Kenya marks Westgate mall attack








A man reads a newspaper with portraits of the Westgate victimsThe deadly attack sent shockwaves across Kenya and the world


Kenya is marking a year since the attack on Nairobi’s Westgate shopping centre, in which at least 67 people were killed.

A memorial plaque will be unveiled and a candle-lit vigil held.

The siege at Westgate lasted four days, with CCTV footage showing terrified shoppers fleeing the gunmen and cowering behind counters.

Somali Islamist group al-Shabab said it carried out the attack in response to Kenya’s military operations in Somalia.


On high alert

Later on Sunday, relatives of the victims will lay wreaths at a garden in the forest where 67 trees were planted after the attack.

Interfaith prayers will also be held at the site.

“We expect the victims’ families and friends to come out and be part of the healing process,” event organiser Rajesh Shah was quoted as saying by the AFP news agency.


One of the Westgate attackers - September 2013CCTV footage showed the gunmen hunting down their victims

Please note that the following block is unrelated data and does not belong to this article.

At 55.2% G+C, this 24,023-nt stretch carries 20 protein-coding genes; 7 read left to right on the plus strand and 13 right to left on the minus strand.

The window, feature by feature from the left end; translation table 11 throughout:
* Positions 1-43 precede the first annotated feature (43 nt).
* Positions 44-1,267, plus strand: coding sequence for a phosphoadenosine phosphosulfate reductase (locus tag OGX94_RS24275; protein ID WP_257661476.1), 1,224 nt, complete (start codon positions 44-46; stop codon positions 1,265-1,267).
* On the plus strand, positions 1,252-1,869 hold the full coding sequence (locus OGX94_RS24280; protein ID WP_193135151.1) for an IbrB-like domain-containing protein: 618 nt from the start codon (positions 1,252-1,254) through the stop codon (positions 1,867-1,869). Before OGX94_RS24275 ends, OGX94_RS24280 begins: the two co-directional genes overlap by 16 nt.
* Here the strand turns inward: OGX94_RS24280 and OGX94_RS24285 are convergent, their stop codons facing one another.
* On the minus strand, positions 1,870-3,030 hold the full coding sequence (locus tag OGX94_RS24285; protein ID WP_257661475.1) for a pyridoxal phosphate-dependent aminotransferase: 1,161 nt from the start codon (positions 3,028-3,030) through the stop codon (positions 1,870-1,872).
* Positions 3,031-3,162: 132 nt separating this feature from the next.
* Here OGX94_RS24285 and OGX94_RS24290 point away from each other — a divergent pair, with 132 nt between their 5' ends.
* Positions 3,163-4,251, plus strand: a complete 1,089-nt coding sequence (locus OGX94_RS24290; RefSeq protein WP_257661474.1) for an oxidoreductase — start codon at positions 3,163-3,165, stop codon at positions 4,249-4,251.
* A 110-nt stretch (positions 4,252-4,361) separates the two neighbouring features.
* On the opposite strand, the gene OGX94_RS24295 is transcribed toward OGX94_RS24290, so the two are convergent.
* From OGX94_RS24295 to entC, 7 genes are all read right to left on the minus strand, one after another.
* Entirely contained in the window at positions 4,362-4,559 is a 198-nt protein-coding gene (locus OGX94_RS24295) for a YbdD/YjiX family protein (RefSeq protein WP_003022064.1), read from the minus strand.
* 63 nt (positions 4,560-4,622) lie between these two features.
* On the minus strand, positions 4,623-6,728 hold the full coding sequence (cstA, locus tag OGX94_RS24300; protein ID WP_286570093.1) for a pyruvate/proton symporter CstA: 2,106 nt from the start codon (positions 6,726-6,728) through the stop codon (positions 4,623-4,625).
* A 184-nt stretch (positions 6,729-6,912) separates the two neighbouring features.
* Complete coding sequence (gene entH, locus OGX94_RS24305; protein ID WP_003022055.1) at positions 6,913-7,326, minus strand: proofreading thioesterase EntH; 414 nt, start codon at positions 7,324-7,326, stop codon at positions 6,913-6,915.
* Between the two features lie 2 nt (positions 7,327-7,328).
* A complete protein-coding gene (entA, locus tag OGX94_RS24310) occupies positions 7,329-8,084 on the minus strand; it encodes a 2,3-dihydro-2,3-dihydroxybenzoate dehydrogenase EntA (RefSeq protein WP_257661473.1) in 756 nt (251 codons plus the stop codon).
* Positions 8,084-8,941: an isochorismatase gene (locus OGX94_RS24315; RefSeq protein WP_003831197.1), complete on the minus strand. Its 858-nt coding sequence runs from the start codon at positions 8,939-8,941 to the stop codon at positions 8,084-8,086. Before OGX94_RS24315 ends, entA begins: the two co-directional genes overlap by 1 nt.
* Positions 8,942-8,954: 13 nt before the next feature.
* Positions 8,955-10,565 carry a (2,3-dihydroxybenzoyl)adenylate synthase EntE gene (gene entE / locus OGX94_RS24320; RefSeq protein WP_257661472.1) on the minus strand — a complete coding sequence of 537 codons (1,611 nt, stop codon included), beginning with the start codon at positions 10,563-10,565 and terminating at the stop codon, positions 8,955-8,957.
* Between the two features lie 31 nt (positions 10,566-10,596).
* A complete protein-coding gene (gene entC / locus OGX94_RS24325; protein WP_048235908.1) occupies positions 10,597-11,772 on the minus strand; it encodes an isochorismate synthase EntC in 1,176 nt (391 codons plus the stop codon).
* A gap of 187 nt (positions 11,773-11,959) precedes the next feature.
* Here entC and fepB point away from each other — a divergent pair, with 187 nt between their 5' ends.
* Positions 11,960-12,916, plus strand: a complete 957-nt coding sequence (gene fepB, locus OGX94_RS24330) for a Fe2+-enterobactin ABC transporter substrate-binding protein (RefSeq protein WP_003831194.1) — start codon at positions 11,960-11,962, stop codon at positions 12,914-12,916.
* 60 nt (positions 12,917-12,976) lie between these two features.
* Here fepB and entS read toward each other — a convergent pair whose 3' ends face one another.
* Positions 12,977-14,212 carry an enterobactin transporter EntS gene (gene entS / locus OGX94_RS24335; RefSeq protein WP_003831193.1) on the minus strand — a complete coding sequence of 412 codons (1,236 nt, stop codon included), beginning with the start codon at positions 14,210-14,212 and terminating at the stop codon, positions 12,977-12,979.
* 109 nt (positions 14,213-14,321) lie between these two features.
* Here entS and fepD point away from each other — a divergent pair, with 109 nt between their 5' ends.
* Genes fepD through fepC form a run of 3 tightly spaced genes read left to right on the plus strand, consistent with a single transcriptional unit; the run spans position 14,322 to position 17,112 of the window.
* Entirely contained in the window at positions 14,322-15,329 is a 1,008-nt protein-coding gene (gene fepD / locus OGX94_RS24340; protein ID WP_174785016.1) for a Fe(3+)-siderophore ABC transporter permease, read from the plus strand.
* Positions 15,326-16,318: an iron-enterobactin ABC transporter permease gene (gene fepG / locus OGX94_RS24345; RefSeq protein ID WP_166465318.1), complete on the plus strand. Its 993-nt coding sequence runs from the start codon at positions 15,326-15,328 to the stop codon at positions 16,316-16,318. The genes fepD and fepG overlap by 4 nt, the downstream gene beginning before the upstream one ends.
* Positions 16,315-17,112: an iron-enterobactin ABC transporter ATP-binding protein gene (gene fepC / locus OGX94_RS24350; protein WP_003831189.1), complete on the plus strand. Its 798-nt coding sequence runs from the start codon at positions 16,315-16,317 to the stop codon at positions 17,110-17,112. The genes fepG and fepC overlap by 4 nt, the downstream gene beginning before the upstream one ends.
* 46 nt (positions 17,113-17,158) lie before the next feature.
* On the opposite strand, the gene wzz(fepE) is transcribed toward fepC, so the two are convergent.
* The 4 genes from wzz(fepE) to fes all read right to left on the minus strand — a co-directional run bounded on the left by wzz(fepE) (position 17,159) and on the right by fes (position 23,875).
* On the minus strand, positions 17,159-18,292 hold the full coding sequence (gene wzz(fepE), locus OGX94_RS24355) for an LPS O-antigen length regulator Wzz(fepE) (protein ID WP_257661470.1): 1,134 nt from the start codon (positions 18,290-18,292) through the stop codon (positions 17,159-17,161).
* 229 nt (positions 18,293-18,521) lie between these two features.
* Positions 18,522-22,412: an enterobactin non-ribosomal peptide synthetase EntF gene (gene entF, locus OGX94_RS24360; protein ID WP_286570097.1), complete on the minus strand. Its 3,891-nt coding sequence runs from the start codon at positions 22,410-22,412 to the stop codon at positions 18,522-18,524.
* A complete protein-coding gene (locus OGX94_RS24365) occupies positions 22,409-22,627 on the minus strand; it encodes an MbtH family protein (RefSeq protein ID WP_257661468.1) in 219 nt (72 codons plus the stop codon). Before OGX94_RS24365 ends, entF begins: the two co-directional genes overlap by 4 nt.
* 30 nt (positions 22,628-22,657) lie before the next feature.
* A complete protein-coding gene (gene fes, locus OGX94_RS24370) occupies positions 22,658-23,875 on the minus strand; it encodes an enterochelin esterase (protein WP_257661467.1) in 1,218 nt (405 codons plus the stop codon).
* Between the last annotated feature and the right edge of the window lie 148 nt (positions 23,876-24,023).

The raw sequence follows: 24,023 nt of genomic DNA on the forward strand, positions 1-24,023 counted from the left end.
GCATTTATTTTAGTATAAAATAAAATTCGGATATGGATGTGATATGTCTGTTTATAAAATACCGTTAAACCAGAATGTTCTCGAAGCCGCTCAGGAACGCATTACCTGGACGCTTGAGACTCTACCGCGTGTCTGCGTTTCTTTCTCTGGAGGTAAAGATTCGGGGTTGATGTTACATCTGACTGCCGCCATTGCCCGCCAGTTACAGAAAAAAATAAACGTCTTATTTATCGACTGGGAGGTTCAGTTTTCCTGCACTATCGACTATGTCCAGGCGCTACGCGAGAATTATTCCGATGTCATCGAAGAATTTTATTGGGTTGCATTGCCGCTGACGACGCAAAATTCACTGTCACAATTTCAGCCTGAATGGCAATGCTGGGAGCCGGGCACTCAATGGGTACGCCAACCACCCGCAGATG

Remains of cars and other debris can be seen of the parking lot outside the Westgate Mall in Nairobi, Kenya - 26 September 2013Large parts of the Westgate shopping centre were completely destroyed

Ahead of the commemorations, Kenya was put on high alert amid fears of possible attacks by militants.

“We are prepared in case of anything. Specialised units are on the ground and we have intensified patrols during this period of the anniversary,” Kenyan police chief David Kimaiyo said.


Leader assassinated

Last year’s attack sparked a four-day siege in which large parts of the shopping centre were destroyed amid heavy fighting and a fire.

All four gunmen are believed to have died during the assault.

The Kenyan authorities have been criticised for what is seen by some analysts as their slow response to the attack and also lack of co-ordination between police and the army. Kenya rejects the claims.

Four Somalis are being held in prison in Kenya on terrorism charges linked to the attack.

Al-Shabab is fighting to create an Islamic state in Somalia and is banned as a terrorist group by both the US and the UK.

Earlier this month, al-Shabab leader Ahmed Abdi Godane was assassinated in US air strikes in southern Somalia.

The militants later chose a new chief and vowed revenge attacks.

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